As a personal fitness trainer, he is now focused on supporting others’ adventures and fitness goals, while he continues to train and heal. “I had an idea for a business,” Gray declares, “Kachina Fitness, named after the Hopi kachinas which are the spirits that represent all the essences of life.”
Kachina Fitness is focused on helping others plan and train for their adventures. “My target demographic all along was my friends, the aging baby-boomers, who are not getting their regular exercise.”
Gray has a lot of goals and a lot of optimism that he (and his clients) will achieve them. At age 55, and rebuilding his endurance in his leg, he admits, “I feel accomplished for me. My success is just thankfulness and gratitude to be alive and with hopes and dreams of skiing, climbing and hiking across the Grand Canyon again.”
A new career is a new journey and, as Gray reminds us, the saying goes, “every journey starts with a single step.” Paul Gray coaches those making similar transitions to reframe their success. “Life now is – don’t look at what I can’t do – look at what I can do.” Measure it not by what has been lost or taken away, but what you can do with what you have left. “I want to measure my life on how many times I visit the Grand Canyon.”
Start your own adventure here.
Click for MRU Spring/Summer 2016 Calendar
Click for more info on Personal Fitness Training Program
Dawn O’Byrne is like many young women. Her reality wasn’t quite fitting her dream.
“I actually came here (MRU) a few years ago to do Open Studies,” she attests. But, like many, her grades weren’t what she wanted them to be, her focus waivered and her heart wasn’t in it. It seemed she needed time to find herself before she could find her career.
O’Byrne describes her post high school choices, “I really struggled in the past to find a career direction and I felt like my focus at that time was more on my identity.”
She recently enrolled in MRU Continuing Education’s Education Assistant program. “Now,” she says, “I feel like my focus is on where do I see myself career-wise.“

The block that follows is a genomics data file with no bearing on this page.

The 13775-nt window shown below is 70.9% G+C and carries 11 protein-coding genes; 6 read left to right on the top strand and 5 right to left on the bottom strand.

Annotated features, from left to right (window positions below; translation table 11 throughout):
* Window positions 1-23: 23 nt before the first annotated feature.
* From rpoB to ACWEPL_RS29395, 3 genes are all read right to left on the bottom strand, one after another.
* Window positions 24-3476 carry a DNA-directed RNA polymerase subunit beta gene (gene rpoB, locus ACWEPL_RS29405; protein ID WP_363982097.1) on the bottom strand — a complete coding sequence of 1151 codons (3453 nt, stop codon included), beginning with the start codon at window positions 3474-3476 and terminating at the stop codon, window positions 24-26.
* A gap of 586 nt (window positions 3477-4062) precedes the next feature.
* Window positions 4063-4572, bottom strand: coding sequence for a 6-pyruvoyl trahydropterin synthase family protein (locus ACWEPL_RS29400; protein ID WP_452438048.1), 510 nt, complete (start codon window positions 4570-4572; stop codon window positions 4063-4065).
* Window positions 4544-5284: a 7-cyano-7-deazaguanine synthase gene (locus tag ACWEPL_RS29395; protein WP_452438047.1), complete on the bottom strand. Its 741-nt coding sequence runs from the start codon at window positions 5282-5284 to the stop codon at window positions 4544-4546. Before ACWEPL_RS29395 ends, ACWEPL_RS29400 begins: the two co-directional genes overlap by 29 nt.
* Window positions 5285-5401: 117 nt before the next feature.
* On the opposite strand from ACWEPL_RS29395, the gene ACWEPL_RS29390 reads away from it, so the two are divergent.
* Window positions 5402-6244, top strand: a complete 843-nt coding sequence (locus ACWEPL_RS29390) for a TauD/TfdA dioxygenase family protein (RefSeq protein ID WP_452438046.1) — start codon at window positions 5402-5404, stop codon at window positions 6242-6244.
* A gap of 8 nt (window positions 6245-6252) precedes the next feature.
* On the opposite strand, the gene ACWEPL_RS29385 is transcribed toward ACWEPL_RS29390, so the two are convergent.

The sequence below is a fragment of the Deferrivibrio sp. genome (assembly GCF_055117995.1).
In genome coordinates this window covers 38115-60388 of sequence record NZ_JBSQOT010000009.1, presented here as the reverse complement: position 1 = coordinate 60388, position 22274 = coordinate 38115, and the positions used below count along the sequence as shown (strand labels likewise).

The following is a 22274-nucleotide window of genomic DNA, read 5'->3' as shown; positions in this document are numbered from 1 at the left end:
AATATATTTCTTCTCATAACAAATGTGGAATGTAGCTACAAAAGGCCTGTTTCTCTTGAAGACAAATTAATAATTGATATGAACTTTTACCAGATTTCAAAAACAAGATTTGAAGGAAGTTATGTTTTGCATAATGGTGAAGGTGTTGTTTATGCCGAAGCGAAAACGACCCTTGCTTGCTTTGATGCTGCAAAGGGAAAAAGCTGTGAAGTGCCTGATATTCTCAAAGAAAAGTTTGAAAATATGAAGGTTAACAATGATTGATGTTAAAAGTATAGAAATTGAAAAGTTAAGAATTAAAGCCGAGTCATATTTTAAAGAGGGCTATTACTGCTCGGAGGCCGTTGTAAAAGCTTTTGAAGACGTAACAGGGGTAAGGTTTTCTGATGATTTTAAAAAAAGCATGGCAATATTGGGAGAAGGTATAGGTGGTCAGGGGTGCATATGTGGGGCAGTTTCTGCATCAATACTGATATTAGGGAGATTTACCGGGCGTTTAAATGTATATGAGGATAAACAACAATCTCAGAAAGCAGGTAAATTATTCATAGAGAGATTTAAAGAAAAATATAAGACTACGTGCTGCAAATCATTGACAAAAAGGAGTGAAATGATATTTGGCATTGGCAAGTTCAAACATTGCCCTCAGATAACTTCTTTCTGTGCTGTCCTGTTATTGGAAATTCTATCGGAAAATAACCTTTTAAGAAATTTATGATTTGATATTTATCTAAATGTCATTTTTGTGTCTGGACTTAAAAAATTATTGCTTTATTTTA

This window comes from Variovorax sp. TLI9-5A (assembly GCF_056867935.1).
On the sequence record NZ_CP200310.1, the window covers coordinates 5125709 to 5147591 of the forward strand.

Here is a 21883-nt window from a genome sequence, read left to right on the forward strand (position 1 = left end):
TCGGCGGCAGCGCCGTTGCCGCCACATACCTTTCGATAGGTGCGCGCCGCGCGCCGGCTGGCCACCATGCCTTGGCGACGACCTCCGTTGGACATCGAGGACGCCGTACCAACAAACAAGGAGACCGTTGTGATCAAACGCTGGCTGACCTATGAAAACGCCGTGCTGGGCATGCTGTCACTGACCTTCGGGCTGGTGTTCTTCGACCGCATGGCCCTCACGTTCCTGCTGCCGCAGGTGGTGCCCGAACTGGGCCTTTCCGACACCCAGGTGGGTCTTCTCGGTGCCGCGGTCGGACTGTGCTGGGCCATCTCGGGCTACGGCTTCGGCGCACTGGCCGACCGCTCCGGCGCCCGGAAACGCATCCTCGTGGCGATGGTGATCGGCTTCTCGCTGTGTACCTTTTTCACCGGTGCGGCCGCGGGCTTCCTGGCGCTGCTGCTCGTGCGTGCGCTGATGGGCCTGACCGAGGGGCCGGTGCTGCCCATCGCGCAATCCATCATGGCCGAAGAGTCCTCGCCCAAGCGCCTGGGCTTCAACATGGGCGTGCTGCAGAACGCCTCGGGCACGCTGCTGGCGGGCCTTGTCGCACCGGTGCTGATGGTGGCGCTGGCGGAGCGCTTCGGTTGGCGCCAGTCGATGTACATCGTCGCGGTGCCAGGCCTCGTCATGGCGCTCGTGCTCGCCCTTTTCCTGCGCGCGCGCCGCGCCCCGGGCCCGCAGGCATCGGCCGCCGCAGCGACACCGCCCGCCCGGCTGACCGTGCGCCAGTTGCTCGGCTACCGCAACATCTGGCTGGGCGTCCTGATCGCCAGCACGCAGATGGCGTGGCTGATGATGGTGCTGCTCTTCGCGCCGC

Her story is a familiar one to many of the full-time programs at MRU Continuing Education where a student might not find their stride in traditional education streams. Like O’Byrne, they have to ask themselves if they’d like an office job, or something different.
“I really like helping people,” O’Byrne suggests, “I want to be in a profession that gives back.” Her current practicum placement at Bishop Carroll High School is offering her the opportunity she needs to do just that. And what’s more? She’s succeeding.
“The difference between then and now is that I take my work very seriously.” She glows. “So, I’m more academic now and my grades are wicked!”
As an educator, O’Byrne longs to pass this experience onto others. “The commitment is huge,” she admits, “But having a sense of belonging makes me feel like a stronger individual. I can just be myself.”
That sense of enthusiasm is an enviable one. It’s the sense of pride of one who is actively fulfilling a life-long passion. “Now, when I wake up,” she relays, “I’m not stressed. I can’t wait to get to school… and my practicum.”
“It’s even more fulfilling because this is a career I know I can still be happy doing in twenty years or more.” She smiles, ”I feel like I’m living my dream. I couldn’t be happier.”
Click for Spring/Summer 2016 Calendar
Click for info on MRU’s Education Assistant Program